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You would think that Los Angeles, the place where Tinseltown shines its tinsel, would have the biggest and most sophisticated movie audiences in the nation.

You would be wrong.

It was a surprise last month when the National Endowment for the Arts compiled state-by-state data for arts participation and found that the highest percentages of people going out for an evening of art and entertainment weren't in the big population centers on the coasts, but in the so-called "flyover country" of America's heartland.

Specifically, the state of Utah topped many of the major statistics. In moviegoing, Utah was No. 1, with 76.2 percent of residents going to a movie at least once in the calendar year 2015. The national average was just 58.4 percent.

In terms of seeing art-house movies — the foreign and independent stuff outside the mainstream blockbuster fare — Los Angeles also suffers by comparison.

L.A.-based film critic Michael Nordine lamented his city's art-house problem in an op-ed in the Los Angeles Times last year. He asked: "It's long been known that the art house scene in Los Angeles lags behind that of New York, but must we be outdone by Iowa City and Bloomington as well?"

He could have added Utah to that list.

Salt Lake City is remarkably blessed to have seven art-house screens — the one at The Tower Theatre and the six in the Broadway Centre Cinemas. Up the road in Park City, the Park City Film Series serves up offbeat fare to the mountain town's denizens every weekend.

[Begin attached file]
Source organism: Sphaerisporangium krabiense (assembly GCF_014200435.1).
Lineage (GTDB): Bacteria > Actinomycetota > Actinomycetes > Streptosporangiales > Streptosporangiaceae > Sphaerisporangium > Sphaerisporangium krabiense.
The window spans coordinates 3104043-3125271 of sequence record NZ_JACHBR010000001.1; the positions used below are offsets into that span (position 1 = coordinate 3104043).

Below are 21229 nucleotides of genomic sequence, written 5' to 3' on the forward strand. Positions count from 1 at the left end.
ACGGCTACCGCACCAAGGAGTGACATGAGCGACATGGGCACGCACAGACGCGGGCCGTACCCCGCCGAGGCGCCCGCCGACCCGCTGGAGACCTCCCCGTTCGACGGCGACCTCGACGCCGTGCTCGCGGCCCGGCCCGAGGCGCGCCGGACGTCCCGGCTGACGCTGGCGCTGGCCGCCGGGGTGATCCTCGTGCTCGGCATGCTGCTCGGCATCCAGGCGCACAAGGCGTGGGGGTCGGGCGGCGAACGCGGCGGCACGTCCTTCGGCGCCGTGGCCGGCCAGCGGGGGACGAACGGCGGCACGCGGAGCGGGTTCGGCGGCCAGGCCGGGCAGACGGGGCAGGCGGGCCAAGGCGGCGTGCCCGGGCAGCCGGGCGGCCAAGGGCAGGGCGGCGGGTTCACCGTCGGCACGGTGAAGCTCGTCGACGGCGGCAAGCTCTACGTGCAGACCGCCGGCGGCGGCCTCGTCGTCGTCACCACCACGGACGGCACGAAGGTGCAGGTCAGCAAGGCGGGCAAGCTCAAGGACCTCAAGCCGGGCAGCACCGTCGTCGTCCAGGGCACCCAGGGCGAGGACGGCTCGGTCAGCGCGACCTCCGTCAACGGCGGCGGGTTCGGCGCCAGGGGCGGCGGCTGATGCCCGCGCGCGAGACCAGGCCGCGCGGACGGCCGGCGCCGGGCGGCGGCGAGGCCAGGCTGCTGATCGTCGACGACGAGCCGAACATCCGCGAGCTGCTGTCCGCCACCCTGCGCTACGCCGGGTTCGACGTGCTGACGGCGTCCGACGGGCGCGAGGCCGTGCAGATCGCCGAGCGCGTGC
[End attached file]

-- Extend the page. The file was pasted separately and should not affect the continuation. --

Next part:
The Salt Lake Film Society (the nonprofit that runs the Tower and Broadway) and the Park City Film Series will celebrate the joys of screening nonmainstream fare this Saturday as part of the first-ever national Art House Theater Day.

The event, says SLFS director Tori Baker, began as an idea discussed at the Art House Convergence, an annual convention of independent theater operators held every January (just before the Sundance Film Festival) in Midway. SLFS is a charter member of the group, which Baker said began as a weekly conference call among theater owners, comparing notes about their work, and has now grown into a convention that this year drew 600 attendees.

Baker said Art House Theater Day started with one question: "Why don't we have a day to celebrate the valued proposition of art houses?"

Other facets of the entertainment industry have done it. April brings National Record Store Day and Independent Bookstore Day, and there's Free Comic Book Day every May. So why not a day, Baker said, that spotlights "the bricks-and-mortar home for cinema across the nation"?

For Katharine Wang, executive director of the Park City Film Series, it's a day to celebrate "what art-house theaters are contributing to the cultural environment of the community."

The two nonprofit organizations share parallel histories.